By Cameron Chai
A study carried out at the Richard E. Smalley Institute for Nanoscale Science and Technology, Rice University, revealed the potential of flattened carbon nanotubes. Labeled as closed-edged graphene nanoribbons, they are the result of carbon nanotubes collapsing during growth.
Flattened nanotubes (Credit: Ksenia Bets/Rice University)
The nanoribbons demonstrate the properties of both graphene ribbons and nanotubes and hence could have a host of applications in the fields of materials and electronics. Collapsed nanotubes have the chemistry of both graphene in the middle and carbon-60 molecules (buckyballs) on the sides.
Researchers led by Robert Hauge found that the two portions can be separated by addition of functional groups on the sides. With the sides acting as insulators, the top and bottom layers are isolated and do not interact with the exception of excited-state or van der Waals-type interaction. Hauge believes that it is this process that generates new electronic and physical properties.
Slicing graphene has never yielded ribbons with well-defined sides which has an impact on the properties. The new finding paves the way for perfect edged two or four layered graphene. The team was able to find collapsed nanotubes through a transmission electron microscope and measure them using an atomic force microscope. But the cause for the collapse was determined only after a collaborative study with physicist Boris Yakobson’s team. The results of this study showed that growing nanotubes at a temperature of 750oC was conducive for pushing atoms on either sides of the inner wall closer which subsequently sets off a van der Walls tumble that leads to nanotube collapse.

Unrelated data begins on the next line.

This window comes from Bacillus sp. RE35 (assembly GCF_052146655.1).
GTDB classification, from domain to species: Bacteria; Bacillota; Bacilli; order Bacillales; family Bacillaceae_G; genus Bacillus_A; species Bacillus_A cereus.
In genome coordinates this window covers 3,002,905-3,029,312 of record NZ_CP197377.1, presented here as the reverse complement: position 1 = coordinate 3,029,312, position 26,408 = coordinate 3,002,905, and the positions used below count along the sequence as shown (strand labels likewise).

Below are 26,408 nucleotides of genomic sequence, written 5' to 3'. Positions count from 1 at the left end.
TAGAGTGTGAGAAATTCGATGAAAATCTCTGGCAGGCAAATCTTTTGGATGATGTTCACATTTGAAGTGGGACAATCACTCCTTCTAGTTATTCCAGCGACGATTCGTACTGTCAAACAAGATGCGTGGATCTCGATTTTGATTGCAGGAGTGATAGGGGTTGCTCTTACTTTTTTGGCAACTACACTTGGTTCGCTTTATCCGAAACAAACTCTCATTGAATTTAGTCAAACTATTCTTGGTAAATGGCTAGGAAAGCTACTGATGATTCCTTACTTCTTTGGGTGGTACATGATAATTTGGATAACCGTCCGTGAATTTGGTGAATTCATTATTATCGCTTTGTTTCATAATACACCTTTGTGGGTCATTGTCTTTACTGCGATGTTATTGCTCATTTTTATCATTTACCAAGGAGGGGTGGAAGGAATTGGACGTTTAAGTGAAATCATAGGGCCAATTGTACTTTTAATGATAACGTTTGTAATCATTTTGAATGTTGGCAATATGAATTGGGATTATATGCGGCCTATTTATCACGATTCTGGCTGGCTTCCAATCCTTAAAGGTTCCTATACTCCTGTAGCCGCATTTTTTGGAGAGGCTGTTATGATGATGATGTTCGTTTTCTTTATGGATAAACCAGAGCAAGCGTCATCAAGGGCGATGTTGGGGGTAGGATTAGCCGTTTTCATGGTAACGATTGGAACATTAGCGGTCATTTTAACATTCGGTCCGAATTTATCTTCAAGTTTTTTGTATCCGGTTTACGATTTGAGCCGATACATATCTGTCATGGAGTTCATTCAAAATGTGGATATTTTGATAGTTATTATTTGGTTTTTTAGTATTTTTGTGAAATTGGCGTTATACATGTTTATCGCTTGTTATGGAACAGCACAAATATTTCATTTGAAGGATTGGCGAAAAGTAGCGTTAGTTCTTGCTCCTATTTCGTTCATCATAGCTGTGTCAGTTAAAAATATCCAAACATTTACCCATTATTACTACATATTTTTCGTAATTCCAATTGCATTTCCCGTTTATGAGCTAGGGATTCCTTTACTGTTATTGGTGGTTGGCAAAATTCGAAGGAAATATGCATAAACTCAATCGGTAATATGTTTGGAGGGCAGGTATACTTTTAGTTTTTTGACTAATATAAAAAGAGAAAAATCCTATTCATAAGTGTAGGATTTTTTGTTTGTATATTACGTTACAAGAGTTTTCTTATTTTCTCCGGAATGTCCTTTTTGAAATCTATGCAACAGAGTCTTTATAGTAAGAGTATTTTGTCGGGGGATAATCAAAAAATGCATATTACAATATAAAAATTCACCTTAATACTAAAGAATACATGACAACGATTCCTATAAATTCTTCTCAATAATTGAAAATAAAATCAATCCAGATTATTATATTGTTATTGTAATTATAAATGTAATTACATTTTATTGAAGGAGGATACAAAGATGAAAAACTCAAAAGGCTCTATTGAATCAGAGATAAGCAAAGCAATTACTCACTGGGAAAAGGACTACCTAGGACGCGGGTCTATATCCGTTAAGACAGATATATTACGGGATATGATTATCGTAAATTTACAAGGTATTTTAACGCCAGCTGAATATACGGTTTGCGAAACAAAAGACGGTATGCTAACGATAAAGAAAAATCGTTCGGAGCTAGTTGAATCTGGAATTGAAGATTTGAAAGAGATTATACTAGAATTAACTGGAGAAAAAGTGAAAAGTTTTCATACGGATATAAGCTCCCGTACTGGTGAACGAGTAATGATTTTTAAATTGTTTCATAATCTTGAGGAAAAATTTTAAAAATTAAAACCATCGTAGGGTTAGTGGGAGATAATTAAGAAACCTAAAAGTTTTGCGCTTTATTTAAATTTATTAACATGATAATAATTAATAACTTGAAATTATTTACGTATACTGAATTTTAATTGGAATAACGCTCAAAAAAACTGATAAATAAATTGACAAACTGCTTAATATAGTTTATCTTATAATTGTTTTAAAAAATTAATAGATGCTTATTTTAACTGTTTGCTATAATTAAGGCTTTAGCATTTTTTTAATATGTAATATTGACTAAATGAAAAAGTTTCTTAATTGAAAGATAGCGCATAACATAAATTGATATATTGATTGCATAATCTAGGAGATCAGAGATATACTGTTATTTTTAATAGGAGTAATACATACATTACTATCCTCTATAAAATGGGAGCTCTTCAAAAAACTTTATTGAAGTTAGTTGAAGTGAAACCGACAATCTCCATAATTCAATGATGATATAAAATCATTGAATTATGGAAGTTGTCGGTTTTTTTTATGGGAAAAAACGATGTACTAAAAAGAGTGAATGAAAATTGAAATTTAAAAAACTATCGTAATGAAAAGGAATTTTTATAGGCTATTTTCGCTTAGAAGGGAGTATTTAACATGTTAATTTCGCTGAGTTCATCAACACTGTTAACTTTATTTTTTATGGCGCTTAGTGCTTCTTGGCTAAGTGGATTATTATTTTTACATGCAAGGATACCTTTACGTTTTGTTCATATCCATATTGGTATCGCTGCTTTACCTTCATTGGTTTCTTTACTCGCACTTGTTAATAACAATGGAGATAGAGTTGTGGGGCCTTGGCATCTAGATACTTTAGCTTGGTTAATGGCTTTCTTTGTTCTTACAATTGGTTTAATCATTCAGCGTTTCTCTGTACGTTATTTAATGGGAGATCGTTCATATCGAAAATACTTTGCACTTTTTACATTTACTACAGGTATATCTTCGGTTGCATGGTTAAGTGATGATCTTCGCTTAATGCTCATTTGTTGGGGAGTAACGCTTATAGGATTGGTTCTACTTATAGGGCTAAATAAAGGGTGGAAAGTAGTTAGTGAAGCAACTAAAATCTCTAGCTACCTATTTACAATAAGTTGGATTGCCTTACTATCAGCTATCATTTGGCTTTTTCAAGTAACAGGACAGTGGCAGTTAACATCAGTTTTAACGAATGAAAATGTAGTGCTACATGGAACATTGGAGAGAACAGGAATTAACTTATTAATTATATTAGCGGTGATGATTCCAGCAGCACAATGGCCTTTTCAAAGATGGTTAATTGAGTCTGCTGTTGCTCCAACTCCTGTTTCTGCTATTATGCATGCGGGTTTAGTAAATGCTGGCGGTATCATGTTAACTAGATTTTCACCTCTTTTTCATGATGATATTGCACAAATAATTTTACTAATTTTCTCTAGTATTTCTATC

The findings showed that the energy required for pressing a nanotube decreases with increase in tube diameter. The team also determined the diameter at which tubes become susceptible to collapse. It was found to be 2.6 nm for single-walled tubes and 4 nm for double-walled tubes. This state of susceptibility to collapse is known as energy equivalence point and is a fight between the central van der Walls force and strain energy on the edges. While the discovery could facilitate future applications of nanotubes as fibers in electrical devices, Hauge believes there are still unanswered questions such as energy performance in comparison with conventional hexagonal structured tubes, the effect of atomic arrangement on collapsing and the magnitude of the collapse.